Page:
Donald Trump has traditionally been in favor of women’s reproductive rights. As you know he’s donated to Planned Parenthood and he’s supported Hillary Clinton in the past, but he’s been flip-flopping on a lot of the issues. I think the important thing for us is to make sure that his administration realizes the importance of women’s rights and puts focus on women’s rights around the inauguration, and make sure that reproductive justice isn’t eroded under his presidency. 

What's your biggest concern?
Personally the thing that worries me much more than Mr. Trump is Mr. Pence. Pence has a well-documented track record of attacking women’s healthcare and women’s access to reproductive justice time and time again. It’ll be interesting to see whose advice Donald Trump takes here. We can hope he realizes the importance of easy access to this type of care.

I was personally unaware that this was something you could even do, even having taken various forms of birth control for years. Can you break down how it works?
The way it works is that if you know what kind of birth control you want, you just select that. Otherwise, you just say I want the doctor to help me pick a pill. Then you go through and fill out about 10 data points about your health—it depends on how you answer the questions, there may be some follow-up questions. And then that is sent to one of the doctors in our network, and they will review it manually. Sometimes they will prescribe the birth control straight away, and sometimes they’ll have follow-up questions. As much as possible, we try to do those follow-up questions via secure text message, but sometimes it’s escalated to a phone call or video message.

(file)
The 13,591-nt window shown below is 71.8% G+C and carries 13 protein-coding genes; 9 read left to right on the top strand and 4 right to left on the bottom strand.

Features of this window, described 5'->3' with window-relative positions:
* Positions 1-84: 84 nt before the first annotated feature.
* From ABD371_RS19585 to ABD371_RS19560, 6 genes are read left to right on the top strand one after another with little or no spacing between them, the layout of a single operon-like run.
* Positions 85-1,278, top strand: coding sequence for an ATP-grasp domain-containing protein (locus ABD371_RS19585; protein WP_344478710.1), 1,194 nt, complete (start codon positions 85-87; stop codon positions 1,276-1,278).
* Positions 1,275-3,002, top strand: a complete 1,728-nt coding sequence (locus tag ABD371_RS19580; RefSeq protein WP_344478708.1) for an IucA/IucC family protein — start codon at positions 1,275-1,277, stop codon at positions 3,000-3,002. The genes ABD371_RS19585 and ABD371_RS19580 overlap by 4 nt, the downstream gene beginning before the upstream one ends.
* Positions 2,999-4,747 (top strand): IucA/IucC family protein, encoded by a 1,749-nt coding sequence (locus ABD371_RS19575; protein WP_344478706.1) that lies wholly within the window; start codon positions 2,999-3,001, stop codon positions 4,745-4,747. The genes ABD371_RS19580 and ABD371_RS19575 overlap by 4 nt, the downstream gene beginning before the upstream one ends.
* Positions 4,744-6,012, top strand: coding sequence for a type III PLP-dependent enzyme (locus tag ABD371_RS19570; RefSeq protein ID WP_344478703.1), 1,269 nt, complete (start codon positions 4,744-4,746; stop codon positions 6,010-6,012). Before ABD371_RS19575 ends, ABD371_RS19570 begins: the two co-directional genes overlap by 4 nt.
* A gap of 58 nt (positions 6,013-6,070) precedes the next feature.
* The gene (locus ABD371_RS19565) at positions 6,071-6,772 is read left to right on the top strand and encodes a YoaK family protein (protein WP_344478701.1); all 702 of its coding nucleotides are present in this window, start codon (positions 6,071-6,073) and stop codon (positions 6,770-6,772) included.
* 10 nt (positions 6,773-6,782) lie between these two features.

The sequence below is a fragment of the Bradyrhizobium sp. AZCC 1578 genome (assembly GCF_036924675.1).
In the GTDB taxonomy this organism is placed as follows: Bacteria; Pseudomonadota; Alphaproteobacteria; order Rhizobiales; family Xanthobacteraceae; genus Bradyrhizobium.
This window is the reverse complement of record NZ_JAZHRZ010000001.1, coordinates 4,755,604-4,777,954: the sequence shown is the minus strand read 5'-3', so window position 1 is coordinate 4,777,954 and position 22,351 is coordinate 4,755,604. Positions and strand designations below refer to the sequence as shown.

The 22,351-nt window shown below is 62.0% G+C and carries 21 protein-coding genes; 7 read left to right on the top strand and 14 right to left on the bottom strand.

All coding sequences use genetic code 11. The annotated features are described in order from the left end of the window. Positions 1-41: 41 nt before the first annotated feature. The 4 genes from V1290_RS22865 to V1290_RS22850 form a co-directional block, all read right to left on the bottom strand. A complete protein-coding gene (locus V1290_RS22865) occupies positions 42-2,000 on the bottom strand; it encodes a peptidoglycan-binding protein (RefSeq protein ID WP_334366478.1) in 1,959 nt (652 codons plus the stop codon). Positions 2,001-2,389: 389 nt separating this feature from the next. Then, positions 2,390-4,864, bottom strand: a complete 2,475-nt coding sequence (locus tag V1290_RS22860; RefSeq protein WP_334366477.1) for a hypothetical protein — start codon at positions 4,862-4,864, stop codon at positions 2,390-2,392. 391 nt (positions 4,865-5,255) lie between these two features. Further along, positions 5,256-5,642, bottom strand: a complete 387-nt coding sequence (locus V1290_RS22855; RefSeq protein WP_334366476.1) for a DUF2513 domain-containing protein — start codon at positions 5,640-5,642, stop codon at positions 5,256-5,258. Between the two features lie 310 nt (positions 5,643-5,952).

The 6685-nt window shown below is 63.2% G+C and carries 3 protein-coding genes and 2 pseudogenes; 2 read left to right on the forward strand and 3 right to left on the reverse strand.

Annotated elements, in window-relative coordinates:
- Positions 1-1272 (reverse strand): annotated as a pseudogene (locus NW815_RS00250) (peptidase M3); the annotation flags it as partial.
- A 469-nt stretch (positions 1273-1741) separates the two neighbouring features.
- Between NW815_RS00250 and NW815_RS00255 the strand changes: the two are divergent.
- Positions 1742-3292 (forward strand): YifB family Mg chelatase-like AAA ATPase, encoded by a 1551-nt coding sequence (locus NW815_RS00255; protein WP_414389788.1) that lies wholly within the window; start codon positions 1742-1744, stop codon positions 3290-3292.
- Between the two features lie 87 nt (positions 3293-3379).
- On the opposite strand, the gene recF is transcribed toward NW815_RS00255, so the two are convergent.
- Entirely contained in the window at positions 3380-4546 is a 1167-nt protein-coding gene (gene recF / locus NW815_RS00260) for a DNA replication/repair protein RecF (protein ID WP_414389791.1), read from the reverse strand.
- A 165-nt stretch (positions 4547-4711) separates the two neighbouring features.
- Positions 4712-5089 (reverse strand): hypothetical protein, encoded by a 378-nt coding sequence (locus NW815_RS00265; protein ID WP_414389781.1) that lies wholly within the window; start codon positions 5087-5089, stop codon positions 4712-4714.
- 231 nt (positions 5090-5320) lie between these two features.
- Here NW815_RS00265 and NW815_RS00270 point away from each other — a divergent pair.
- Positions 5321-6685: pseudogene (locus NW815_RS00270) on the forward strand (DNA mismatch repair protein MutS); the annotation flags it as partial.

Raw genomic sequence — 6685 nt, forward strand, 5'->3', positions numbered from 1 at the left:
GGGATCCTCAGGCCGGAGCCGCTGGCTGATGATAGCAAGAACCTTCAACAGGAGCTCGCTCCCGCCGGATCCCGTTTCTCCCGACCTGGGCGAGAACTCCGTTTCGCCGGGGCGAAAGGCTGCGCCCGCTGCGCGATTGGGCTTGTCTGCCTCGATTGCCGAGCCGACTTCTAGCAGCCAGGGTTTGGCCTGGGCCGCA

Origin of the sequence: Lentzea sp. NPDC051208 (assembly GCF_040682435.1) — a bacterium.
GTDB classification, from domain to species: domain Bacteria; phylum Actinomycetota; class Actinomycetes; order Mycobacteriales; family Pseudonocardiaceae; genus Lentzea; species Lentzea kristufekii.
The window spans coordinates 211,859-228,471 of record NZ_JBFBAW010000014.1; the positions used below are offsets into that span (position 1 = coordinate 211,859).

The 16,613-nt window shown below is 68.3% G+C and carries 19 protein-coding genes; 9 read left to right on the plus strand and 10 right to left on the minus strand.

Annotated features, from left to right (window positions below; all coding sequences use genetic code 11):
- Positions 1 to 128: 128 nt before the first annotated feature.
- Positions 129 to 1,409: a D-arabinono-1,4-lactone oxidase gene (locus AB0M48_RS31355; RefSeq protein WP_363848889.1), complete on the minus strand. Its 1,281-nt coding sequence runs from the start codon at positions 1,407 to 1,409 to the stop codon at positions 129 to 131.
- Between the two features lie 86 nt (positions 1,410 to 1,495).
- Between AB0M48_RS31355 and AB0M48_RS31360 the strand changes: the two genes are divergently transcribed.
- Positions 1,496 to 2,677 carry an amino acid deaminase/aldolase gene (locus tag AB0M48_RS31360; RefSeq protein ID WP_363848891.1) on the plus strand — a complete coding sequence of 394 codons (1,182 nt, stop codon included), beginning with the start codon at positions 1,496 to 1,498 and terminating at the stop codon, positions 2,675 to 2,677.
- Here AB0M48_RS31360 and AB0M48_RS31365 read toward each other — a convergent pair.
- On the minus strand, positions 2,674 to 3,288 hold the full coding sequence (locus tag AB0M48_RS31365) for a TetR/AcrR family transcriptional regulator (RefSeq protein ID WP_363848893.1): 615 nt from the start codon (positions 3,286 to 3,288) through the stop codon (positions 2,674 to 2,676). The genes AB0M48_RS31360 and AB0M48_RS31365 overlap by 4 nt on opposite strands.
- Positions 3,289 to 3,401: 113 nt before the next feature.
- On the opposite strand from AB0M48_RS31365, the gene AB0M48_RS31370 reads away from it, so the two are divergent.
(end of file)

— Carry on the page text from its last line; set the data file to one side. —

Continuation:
Planned Parenthood rally
Image via Mark Schierbecker

One of the points covered on your website is the disproportionate price disparity between basic healthcare for men and women if Obamacare were to be repealed. Can you describe how your app works to fight that disparity?
Before Obamacare, it was fairly common to discriminate against women in health insurance in two ways. One way was just to charge women more. The more opaque way was to exclude coverage for things that only women would need, like birth control, Pap smear, prenatal services—which obviously puts women in a really bad position because they needed those services, their insurance wouldn’t pay for it. Now with the Affordable Care Act, the law (and the regulations around the law) clearly set out minimal coverage requirements that include all of the basic care that is specific to women, including the ones I just mentioned.

So what are some of the more immediate benefits of Nurx versus getting your prescription from your primary care doctor?
You have to remember that not having prompt and timely access to birth control on your own terms has huge medical consequences. For us, it’s also very important that we don’t hold up access to women when there’s no reason to. Obviously if you’re not getting your script in a timely manner, the ultimate consequence is an unintended pregnancy. Having to deal with that might entail either carrying a pregnancy to term that you didn’t intend to have, or having to have an abortion—both of which are pretty serious consequences.